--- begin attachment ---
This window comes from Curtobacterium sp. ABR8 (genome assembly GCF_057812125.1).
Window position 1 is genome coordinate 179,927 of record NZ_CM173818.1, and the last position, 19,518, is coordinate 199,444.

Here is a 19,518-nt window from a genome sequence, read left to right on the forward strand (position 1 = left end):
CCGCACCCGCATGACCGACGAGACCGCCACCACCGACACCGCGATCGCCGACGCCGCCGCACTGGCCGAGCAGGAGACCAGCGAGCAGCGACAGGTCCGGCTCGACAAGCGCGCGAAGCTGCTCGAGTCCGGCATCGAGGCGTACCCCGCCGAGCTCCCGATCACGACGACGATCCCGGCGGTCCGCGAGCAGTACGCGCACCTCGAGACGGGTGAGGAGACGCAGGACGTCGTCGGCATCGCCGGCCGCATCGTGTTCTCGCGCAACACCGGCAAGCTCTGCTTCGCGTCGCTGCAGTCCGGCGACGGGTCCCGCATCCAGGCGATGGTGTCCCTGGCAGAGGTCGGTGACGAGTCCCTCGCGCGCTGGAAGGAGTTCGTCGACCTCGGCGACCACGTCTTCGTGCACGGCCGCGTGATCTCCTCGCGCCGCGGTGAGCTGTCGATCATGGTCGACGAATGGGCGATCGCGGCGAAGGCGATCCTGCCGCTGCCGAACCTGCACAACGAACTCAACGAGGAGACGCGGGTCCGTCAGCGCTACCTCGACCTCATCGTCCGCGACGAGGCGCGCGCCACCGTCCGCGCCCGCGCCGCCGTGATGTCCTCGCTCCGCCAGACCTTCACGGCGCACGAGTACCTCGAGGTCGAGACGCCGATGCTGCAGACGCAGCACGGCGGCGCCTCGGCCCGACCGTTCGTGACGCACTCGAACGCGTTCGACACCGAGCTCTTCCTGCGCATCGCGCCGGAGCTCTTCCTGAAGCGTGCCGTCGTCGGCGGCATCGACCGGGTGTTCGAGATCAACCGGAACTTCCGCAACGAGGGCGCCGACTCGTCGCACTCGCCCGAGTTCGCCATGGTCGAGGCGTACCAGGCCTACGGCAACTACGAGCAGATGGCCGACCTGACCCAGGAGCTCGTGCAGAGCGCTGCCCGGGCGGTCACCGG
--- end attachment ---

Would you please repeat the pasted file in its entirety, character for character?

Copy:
This window comes from Curtobacterium sp. ABR8 (genome assembly GCF_057812125.1).
Window position 1 is genome coordinate 179,927 of record NZ_CM173818.1, and the last position, 19,518, is coordinate 199,444.

Here is a 19,518-nt window from a genome sequence, read left to right on the forward strand (position 1 = left end):
CCGCACCCGCATGACCGACGAGACCGCCACCACCGACACCGCGATCGCCGACGCCGCCGCACTGGCCGAGCAGGAGACCAGCGAGCAGCGACAGGTCCGGCTCGACAAGCGCGCGAAGCTGCTCGAGTCCGGCATCGAGGCGTACCCCGCCGAGCTCCCGATCACGACGACGATCCCGGCGGTCCGCGAGCAGTACGCGCACCTCGAGACGGGTGAGGAGACGCAGGACGTCGTCGGCATCGCCGGCCGCATCGTGTTCTCGCGCAACACCGGCAAGCTCTGCTTCGCGTCGCTGCAGTCCGGCGACGGGTCCCGCATCCAGGCGATGGTGTCCCTGGCAGAGGTCGGTGACGAGTCCCTCGCGCGCTGGAAGGAGTTCGTCGACCTCGGCGACCACGTCTTCGTGCACGGCCGCGTGATCTCCTCGCGCCGCGGTGAGCTGTCGATCATGGTCGACGAATGGGCGATCGCGGCGAAGGCGATCCTGCCGCTGCCGAACCTGCACAACGAACTCAACGAGGAGACGCGGGTCCGTCAGCGCTACCTCGACCTCATCGTCCGCGACGAGGCGCGCGCCACCGTCCGCGCCCGCGCCGCCGTGATGTCCTCGCTCCGCCAGACCTTCACGGCGCACGAGTACCTCGAGGTCGAGACGCCGATGCTGCAGACGCAGCACGGCGGCGCCTCGGCCCGACCGTTCGTGACGCACTCGAACGCGTTCGACACCGAGCTCTTCCTGCGCATCGCGCCGGAGCTCTTCCTGAAGCGTGCCGTCGTCGGCGGCATCGACCGGGTGTTCGAGATCAACCGGAACTTCCGCAACGAGGGCGCCGACTCGTCGCACTCGCCCGAGTTCGCCATGGTCGAGGCGTACCAGGCCTACGGCAACTACGAGCAGATGGCCGACCTGACCCAGGAGCTCGTGCAGAGCGCTGCCCGGGCGGTCACCGG